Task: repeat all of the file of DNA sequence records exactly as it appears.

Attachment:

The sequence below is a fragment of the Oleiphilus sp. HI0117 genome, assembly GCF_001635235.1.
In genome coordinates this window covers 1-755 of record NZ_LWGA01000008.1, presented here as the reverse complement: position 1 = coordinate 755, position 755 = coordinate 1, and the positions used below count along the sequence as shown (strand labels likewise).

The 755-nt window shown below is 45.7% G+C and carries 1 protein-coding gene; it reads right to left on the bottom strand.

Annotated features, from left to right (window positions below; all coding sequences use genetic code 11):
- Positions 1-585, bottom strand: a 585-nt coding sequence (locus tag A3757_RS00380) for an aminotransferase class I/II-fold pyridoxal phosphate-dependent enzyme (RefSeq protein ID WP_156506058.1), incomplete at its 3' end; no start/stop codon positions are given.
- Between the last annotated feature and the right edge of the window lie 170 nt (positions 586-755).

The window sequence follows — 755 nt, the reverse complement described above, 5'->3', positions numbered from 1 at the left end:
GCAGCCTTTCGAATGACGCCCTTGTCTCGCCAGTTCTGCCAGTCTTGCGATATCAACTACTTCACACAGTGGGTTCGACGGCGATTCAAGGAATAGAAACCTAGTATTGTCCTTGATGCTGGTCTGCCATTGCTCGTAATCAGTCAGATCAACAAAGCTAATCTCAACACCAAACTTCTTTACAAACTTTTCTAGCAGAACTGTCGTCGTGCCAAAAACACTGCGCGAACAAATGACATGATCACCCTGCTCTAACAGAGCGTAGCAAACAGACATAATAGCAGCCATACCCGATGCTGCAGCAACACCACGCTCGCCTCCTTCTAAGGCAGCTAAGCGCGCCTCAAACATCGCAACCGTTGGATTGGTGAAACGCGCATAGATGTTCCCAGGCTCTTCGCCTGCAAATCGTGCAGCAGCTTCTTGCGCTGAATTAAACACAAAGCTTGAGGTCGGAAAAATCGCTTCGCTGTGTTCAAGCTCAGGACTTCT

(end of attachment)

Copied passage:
The sequence below is a fragment of the Oleiphilus sp. HI0117 genome, assembly GCF_001635235.1.
In genome coordinates this window covers 1-755 of record NZ_LWGA01000008.1, presented here as the reverse complement: position 1 = coordinate 755, position 755 = coordinate 1, and the positions used below count along the sequence as shown (strand labels likewise).

The 755-nt window shown below is 45.7% G+C and carries 1 protein-coding gene; it reads right to left on the bottom strand.

Annotated features, from left to right (window positions below; all coding sequences use genetic code 11):
- Positions 1-585, bottom strand: a 585-nt coding sequence (locus tag A3757_RS00380) for an aminotransferase class I/II-fold pyridoxal phosphate-dependent enzyme (RefSeq protein ID WP_156506058.1), incomplete at its 3' end; no start/stop codon positions are given.
- Between the last annotated feature and the right edge of the window lie 170 nt (positions 586-755).

The window sequence follows — 755 nt, the reverse complement described above, 5'->3', positions numbered from 1 at the left end:
GCAGCCTTTCGAATGACGCCCTTGTCTCGCCAGTTCTGCCAGTCTTGCGATATCAACTACTTCACACAGTGGGTTCGACGGCGATTCAAGGAATAGAAACCTAGTATTGTCCTTGATGCTGGTCTGCCATTGCTCGTAATCAGTCAGATCAACAAAGCTAATCTCAACACCAAACTTCTTTACAAACTTTTCTAGCAGAACTGTCGTCGTGCCAAAAACACTGCGCGAACAAATGACATGATCACCCTGCTCTAACAGAGCGTAGCAAACAGACATAATAGCAGCCATACCCGATGCTGCAGCAACACCACGCTCGCCTCCTTCTAAGGCAGCTAAGCGCGCCTCAAACATCGCAACCGTTGGATTGGTGAAACGCGCATAGATGTTCCCAGGCTCTTCGCCTGCAAATCGTGCAGCAGCTTCTTGCGCTGAATTAAACACAAAGCTTGAGGTCGGAAAAATCGCTTCGCTGTGTTCAAGCTCAGGACTTCT